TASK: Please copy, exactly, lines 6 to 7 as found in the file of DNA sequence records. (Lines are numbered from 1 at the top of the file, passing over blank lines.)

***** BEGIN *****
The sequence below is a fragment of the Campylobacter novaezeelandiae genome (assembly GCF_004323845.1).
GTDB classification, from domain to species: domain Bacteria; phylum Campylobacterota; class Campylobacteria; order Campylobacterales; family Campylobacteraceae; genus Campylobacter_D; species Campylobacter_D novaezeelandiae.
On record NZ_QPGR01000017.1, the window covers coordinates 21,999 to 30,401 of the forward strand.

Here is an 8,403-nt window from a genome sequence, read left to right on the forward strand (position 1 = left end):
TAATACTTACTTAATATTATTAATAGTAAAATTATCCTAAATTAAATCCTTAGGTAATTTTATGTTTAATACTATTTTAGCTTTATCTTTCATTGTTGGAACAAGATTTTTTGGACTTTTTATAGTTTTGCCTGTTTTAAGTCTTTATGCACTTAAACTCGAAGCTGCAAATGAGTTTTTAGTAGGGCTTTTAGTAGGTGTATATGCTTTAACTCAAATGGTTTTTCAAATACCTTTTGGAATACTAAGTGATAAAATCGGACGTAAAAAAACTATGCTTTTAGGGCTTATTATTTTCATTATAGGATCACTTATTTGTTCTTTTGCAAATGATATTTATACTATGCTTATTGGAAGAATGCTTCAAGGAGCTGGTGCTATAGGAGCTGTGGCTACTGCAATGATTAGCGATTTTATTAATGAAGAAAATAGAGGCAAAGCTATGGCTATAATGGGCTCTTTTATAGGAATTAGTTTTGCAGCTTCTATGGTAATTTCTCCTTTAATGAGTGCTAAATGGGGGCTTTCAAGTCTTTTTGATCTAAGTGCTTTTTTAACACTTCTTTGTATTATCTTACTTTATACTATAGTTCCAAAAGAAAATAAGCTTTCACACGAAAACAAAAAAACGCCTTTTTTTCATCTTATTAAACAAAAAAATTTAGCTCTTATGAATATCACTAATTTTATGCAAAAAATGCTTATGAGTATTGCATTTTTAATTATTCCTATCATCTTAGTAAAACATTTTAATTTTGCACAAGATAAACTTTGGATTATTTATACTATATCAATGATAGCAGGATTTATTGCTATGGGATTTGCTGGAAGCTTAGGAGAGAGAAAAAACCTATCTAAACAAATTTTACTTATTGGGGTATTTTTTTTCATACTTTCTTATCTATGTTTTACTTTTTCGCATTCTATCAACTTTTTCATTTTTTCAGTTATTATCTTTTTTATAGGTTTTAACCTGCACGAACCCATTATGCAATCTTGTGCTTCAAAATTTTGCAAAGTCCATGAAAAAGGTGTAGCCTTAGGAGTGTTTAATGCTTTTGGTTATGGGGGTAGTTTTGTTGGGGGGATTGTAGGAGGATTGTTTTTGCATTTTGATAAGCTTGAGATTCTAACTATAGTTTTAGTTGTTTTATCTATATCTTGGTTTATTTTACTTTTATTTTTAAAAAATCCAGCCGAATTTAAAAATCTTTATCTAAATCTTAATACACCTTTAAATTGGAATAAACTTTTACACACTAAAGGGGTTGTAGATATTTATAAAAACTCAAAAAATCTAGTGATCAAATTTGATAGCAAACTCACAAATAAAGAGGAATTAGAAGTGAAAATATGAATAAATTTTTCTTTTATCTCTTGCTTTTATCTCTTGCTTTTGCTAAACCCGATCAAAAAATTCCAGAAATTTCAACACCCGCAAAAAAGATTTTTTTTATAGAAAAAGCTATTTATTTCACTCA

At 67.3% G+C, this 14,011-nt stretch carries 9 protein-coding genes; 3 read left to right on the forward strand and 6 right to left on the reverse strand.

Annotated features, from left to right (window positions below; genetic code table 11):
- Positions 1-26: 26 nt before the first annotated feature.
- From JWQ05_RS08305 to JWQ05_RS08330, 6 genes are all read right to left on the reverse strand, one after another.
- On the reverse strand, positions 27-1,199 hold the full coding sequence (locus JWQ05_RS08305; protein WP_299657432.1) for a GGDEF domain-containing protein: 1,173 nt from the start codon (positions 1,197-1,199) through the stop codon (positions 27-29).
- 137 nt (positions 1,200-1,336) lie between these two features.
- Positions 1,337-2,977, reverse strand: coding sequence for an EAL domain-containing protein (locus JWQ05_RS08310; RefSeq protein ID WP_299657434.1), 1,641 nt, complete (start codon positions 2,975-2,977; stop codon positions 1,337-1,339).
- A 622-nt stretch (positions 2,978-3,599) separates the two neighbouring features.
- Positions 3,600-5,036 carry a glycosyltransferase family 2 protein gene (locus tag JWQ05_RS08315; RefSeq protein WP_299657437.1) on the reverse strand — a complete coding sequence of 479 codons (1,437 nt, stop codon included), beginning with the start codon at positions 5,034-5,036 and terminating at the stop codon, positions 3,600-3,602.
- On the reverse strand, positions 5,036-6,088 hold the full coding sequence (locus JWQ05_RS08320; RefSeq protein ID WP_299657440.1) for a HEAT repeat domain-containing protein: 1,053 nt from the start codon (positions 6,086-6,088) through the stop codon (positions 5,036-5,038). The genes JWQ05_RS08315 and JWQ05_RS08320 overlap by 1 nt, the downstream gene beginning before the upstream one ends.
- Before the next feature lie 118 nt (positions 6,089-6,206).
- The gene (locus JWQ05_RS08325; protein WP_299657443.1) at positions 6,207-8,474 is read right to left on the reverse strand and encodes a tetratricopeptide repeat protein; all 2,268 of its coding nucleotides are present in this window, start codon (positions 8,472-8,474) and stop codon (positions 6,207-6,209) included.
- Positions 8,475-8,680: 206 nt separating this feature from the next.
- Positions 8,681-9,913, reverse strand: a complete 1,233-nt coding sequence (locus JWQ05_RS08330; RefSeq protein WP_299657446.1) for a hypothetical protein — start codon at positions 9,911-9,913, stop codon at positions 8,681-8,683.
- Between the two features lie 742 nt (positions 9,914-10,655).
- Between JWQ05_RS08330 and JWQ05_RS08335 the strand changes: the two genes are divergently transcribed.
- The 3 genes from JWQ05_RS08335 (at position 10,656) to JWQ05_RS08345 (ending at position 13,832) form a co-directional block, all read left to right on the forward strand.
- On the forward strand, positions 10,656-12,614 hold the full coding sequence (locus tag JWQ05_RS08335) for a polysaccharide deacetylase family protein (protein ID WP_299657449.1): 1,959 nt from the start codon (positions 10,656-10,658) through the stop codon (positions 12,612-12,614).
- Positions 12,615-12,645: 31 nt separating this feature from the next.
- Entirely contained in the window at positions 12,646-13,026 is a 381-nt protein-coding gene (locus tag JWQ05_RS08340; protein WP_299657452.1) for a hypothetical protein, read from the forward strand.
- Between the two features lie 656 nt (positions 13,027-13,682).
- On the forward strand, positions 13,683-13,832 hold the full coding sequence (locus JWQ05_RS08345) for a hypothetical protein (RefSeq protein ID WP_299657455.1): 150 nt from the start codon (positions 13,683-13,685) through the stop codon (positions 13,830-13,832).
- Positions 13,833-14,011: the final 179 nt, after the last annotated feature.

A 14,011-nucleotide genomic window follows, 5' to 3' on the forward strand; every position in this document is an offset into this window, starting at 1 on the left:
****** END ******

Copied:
At 67.3% G+C, this 14,011-nt stretch carries 9 protein-coding genes; 3 read left to right on the forward strand and 6 right to left on the reverse strand.

Annotated features, from left to right (window positions below; genetic code table 11):